"But that does mean that there's been times when we've really lost our way," counters Graham before the backslapping gets too out of hand. They all laugh and both Darren and third member Andy Barker agree. I suggest Gorgeous as a point of notable quality drop and no-one disagrees too strongly. Getting the next round in might be a good idea, though.

The new album is something of a departure for 808 State if you have preconceptions about what 808 State are and do. From the moment you put on opening track, '606' (with guests Simian) it's apparent that 808 aren't being jostled or swayed by the mood swings of club land. Vocal harmonies ride over dissonant electronics that are very Graham Massey, by far the group's most leftfield member. Elsewhere 'Roundbum Mary' (kind of) acknowledges the current breaks scene with it's crisp production. Meanwhile the track 'Lungloo' is no doubt inspired by the crazier leanings of Graham's jazz record collection and possibly time spent with friend Paddy Steer's Homelife and his own Toolshed project. As a package 808 state still refuse to be summed up by genre or soundbite. And one has to wonder, maybe that's been part of their problem over the years.

"Who likes 808 State?" asks Darren at one point taking time out from 'giving it all that' to reflect on issues. "Who remembers us? What social bracket do we fit into? Sometimes I don't know. I think it's going to be very interesting at GPERCUSSION to see if we can convert people back to our sound."

He's got a point. They've been relatively out of the picture since Don Solaris and even that album was pretty much ignored (and critically under-valued). By their own admittance they floundered a while wondering which way to turn whilst listening to the views of too many others. Eventually they just carried on with what they liked. Nevertheless 808 State are, to an extent, still pigeon-holed by a genre they were only briefly part of, by clichés that just don't apply. It's an odd issue only worth acknowledging here on the eve of an interesting new stage of the band's life: a new album and a festival headline show.

808 State weren't born of The Haçienda scene. Graham was a card carrying member from early days due to his involvement with Biting Tongues but Darren and Andy were to a larger extent a product of the other side of the acid house coin. The long-departed Thunderdome club on Rochdale Road, Sunset Radio and early Eastern Bloc makes up their history.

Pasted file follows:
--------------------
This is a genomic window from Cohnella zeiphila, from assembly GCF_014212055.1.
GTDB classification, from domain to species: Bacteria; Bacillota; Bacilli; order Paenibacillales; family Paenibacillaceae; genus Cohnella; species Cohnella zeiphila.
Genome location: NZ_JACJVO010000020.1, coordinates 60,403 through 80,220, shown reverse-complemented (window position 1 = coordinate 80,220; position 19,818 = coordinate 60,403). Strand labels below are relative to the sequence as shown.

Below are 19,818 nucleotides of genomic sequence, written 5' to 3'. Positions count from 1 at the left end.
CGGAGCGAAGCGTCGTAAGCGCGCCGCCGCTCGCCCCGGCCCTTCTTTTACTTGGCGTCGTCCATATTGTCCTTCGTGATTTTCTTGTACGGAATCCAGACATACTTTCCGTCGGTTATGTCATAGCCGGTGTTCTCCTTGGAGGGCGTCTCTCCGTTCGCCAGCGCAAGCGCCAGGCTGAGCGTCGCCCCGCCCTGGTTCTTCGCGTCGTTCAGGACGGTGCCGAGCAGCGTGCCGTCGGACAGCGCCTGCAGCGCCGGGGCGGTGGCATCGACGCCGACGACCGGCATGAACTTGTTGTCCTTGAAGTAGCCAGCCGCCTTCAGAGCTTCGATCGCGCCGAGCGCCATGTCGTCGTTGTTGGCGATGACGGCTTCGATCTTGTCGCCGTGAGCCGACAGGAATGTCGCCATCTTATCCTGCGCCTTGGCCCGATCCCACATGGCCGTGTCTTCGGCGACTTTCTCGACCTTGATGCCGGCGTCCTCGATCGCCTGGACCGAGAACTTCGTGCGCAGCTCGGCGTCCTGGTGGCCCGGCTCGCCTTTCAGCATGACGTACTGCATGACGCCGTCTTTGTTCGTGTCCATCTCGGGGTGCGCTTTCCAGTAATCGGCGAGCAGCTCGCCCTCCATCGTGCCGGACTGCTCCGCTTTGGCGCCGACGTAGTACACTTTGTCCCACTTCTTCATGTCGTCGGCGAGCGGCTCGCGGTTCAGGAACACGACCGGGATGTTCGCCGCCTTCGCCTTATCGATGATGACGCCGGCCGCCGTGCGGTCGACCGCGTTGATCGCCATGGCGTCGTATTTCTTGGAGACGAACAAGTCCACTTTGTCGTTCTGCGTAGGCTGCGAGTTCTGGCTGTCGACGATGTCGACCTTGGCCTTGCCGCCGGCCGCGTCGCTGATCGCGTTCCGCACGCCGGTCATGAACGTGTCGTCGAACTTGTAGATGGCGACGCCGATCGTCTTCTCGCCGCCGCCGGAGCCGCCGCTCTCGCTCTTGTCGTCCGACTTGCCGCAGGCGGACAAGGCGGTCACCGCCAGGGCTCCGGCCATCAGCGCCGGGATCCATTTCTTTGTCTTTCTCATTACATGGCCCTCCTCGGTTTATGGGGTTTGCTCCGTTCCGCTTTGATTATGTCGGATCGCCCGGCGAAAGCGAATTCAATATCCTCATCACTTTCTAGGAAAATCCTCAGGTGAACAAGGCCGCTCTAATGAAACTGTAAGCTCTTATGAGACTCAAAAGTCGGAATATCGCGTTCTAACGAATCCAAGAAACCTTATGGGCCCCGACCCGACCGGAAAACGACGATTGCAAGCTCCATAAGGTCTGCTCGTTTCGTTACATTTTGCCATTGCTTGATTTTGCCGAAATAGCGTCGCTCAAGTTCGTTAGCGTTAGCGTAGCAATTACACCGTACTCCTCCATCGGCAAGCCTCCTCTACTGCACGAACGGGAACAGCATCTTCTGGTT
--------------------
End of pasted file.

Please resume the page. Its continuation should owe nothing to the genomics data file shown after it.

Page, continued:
"The crop of Acid House history books and films ignores so much real and important history," says Darren, genuinely animated for the umpteenth time. "A lot of real people's history is discriminated against because the writers weren't there at the time. Out of our scene in north Manchester people either wouldn't go to The Haçienda or couldn't get in. These were all the people who went to the Thunderdome to hear Sasha and Mike Pickering play. Pickering played some of his best sets at the Thunderdome before The Haç. I'll admit it got a bit moody later on...."

That's an understatement though Darren's right. "Yeah " adds Graham. "We took Trevor Horn there once after getting a flight back from New York with him. He just stood there at the bar all night terrified, utterly freaked out by the mayhem."

But that was then and next week is another instalment in Manchester's exciting 'whatever letter they choose next' Percussion festivals which 808 are headlining.

I'm sure they'll rock the crowd like they always do whilst at the same time remaining somehow distant from any prevailing scene or trend.

And it's at times like that that you realise that being 'out of the loop', as Massey puts it, isn't such a bad place to be.

Outpost Transmissions is released on 2 September.